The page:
Economics of Warfare 19 – 1

Continuing with the nineteenth and second to last lecture from Professor Michael Spagat’s Economics of Warfare course that he gives at Royal Holloway University. It is posted on his blog Wars, Numbers and Human Losses at:

This lecture continues the discussion of terrorism, a subject we often deliberately avoid. We actually don’t even have a category for terrorism on the blog, in part because I consider it a tool of an insurgency, not a separate form of warfare.

On the first slide is a paper on the determinants of media attention for terrorist attacks. This is a significant subject as terrorism does rely on media attention to make their points. If there was no coverage……then the terrorist act would be relatively ineffective. The purpose of terrorism is not to kill people, it is to attract attention. Modern international terrorism started with the Palestinian Black September attack on the Munich Olympics in 1972, which turned the Palestinian issue from a Middle East concern into an issue that now garnered world wide attention.

Anyhow, the lecture starts with a paper by Michael Jetter, which is linked to on page 1 (one of the very nice things about this lecture series is that all the various papers he discusses are linked in the lecture…providing a extensive collection of interesting and useful papers to read). The question is “…why do some attacks generate more coverage than others do?” The answer is on slides 10 and 12, but the short answer is: attacks in wealthier countries, countries that trade with the U.S., that are closer to the U.S. get more coverage (in the New York Times).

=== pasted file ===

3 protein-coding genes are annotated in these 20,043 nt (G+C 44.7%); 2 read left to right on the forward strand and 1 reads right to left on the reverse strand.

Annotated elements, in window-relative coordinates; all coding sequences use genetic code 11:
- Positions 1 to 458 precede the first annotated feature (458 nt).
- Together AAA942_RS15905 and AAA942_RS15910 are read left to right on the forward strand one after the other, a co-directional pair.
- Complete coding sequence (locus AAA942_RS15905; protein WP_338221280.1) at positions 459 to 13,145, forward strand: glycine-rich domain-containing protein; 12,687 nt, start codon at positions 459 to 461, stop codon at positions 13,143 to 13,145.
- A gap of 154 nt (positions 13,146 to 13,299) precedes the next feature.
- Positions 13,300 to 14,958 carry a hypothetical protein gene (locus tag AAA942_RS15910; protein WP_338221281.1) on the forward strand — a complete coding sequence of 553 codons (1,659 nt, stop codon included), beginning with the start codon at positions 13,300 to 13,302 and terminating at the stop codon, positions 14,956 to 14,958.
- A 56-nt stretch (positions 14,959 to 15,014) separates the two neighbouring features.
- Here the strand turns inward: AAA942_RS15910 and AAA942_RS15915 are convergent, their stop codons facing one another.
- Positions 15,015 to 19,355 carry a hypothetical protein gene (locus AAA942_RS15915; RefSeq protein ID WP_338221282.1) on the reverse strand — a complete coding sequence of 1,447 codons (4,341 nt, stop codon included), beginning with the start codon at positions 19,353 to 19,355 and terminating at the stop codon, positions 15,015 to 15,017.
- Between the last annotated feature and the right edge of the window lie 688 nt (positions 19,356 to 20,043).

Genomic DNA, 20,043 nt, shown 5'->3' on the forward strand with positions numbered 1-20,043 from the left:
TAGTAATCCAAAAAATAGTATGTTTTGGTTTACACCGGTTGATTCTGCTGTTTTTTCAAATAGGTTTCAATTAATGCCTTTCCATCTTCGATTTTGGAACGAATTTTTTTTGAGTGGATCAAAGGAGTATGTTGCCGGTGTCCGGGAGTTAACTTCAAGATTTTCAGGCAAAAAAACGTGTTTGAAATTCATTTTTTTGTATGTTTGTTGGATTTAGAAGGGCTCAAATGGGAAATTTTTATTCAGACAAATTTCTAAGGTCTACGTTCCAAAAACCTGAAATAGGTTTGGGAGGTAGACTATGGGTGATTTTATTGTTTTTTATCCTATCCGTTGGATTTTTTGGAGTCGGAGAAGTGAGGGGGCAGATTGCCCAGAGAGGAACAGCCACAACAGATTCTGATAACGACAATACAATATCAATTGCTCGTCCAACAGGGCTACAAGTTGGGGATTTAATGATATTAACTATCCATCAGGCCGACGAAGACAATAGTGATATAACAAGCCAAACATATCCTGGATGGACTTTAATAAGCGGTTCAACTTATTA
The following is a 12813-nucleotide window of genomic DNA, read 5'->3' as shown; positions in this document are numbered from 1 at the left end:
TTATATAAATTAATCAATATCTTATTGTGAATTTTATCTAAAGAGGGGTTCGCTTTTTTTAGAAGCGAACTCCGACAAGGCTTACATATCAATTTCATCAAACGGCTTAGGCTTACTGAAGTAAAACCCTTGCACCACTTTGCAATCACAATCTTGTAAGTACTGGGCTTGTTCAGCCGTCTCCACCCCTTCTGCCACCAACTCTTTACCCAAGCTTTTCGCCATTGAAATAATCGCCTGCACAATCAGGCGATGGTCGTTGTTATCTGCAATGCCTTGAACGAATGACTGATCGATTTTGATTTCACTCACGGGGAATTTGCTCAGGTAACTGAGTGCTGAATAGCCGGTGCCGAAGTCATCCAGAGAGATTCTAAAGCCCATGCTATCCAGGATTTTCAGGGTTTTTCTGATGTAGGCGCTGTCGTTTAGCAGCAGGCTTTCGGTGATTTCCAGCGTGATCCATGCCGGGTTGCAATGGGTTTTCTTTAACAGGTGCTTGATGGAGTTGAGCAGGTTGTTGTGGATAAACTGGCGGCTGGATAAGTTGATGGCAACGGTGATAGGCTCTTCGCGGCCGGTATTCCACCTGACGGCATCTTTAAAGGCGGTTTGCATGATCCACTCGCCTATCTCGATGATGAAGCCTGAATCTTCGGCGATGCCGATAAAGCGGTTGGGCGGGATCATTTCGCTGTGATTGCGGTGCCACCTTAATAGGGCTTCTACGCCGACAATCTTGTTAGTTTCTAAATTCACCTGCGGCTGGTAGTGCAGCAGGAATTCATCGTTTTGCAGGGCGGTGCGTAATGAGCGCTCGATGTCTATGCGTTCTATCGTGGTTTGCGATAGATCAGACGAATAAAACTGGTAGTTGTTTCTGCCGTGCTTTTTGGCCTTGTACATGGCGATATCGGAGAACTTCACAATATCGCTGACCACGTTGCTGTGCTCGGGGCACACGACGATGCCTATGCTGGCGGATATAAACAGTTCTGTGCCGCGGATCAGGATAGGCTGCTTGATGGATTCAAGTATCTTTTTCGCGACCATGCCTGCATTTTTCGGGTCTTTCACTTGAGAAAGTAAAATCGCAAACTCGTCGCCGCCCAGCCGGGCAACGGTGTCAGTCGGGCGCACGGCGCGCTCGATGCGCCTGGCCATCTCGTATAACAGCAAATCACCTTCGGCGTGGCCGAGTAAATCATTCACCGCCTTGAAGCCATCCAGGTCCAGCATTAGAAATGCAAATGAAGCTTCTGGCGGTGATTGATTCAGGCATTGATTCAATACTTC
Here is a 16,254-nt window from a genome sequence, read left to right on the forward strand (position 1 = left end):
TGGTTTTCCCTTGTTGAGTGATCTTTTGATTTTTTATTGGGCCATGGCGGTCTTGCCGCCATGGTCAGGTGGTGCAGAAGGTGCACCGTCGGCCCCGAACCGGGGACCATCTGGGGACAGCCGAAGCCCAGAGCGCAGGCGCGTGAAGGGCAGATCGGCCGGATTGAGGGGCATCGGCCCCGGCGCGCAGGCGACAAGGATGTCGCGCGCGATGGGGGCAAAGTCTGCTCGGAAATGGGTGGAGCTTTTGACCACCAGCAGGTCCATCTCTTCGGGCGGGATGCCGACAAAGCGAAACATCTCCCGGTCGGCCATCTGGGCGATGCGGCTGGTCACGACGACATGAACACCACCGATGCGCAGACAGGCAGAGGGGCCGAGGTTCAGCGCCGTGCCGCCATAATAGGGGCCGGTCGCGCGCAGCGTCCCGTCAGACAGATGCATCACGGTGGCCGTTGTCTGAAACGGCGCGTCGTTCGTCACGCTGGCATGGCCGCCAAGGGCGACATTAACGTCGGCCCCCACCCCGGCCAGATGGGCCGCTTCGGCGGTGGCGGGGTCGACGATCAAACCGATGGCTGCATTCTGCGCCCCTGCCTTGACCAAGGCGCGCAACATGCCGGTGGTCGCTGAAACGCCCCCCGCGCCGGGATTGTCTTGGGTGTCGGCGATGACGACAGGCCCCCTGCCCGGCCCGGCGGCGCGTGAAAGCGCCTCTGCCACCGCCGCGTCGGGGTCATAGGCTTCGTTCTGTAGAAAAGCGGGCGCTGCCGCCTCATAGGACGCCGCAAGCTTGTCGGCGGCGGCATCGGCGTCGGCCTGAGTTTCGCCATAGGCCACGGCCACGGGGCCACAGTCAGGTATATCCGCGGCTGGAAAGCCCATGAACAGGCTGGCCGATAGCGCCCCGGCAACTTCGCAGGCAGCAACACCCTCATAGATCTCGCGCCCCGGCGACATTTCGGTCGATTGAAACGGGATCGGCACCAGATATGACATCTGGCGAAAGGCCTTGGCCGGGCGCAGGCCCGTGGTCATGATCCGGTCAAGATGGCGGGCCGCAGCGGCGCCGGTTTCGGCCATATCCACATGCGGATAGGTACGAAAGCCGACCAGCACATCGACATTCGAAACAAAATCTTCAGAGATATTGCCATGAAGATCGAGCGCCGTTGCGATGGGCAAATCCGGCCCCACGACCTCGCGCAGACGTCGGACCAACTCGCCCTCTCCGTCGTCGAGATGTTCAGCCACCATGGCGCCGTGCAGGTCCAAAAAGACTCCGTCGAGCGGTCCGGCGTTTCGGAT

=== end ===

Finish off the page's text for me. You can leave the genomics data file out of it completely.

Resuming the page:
Not sure how really meaningful this is except to note that obviously, terrorist attacks in Canada are going to get a lot more attention in the U.S. newspapers than terrorist attacks in Sri Lanka.

Anyhow, this is going to turn into a two-part posting, so will do the rest later this week. The link to his lecture is here:


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Christopher A. Lawrence
Christopher A. Lawrence

Christopher A. Lawrence is a professional historian and military analyst. He is the Executive Director and President of The Dupuy Institute, an organization dedicated to scholarly research and objective analysis of historical data related to armed conflict and the resolution of armed conflict. The Dupuy Institute provides independent, historically-based analyses of lessons learned from modern military experience.
Mr. Lawrence was the program manager for the Ardennes Campaign Simulation Data Base, the Kursk Data Base, the Modern Insurgency Spread Sheets and for a number of other smaller combat data bases. He has participated in casualty estimation studies (including estimates for Bosnia and Iraq) and studies of air campaign modeling, enemy prisoner of war capture rates, medium weight armor, urban warfare, situational awareness, counterinsurgency and other subjects for the U.S. Army, the Defense Department, the Joint Staff and the U.S. Air Force. He has also directed a number of studies related to the military impact of banning antipersonnel mines for the Joint Staff, Los Alamos National Laboratories and the Vietnam Veterans of American Foundation.
His published works include papers and monographs for the Congressional Office of Technology Assessment and the Vietnam Veterans of American Foundation, in addition to over 40 articles written for limited-distribution newsletters and over 60 analytical reports prepared for the Defense Department. He is the author of Kursk: The Battle of Prokhorovka (Aberdeen Books, Sheridan, CO., 2015), America’s Modern Wars: Understanding Iraq, Afghanistan and Vietnam (Casemate Publishers, Philadelphia & Oxford, 2015), War by Numbers: Understanding Conventional Combat (Potomac Books, Lincoln, NE., 2017) , The Battle of Prokhorovka (Stackpole Books, Guilford, CT., 2019), The Battle for Kyiv (Frontline Books, Yorkshire, UK, 2023), Aces at Kursk (Air World, Yorkshire, UK, 2024), Hunting Falcon: The Story of WWI German Ace Hans-Joachim Buddecke (Air World, Yorkshire, UK, 2024) and The Siege of Mariupol (Frontline Books, Yorkshire, UK, 2024).
Mr. Lawrence lives in northern Virginia, near Washington, D.C., with his wife and son.

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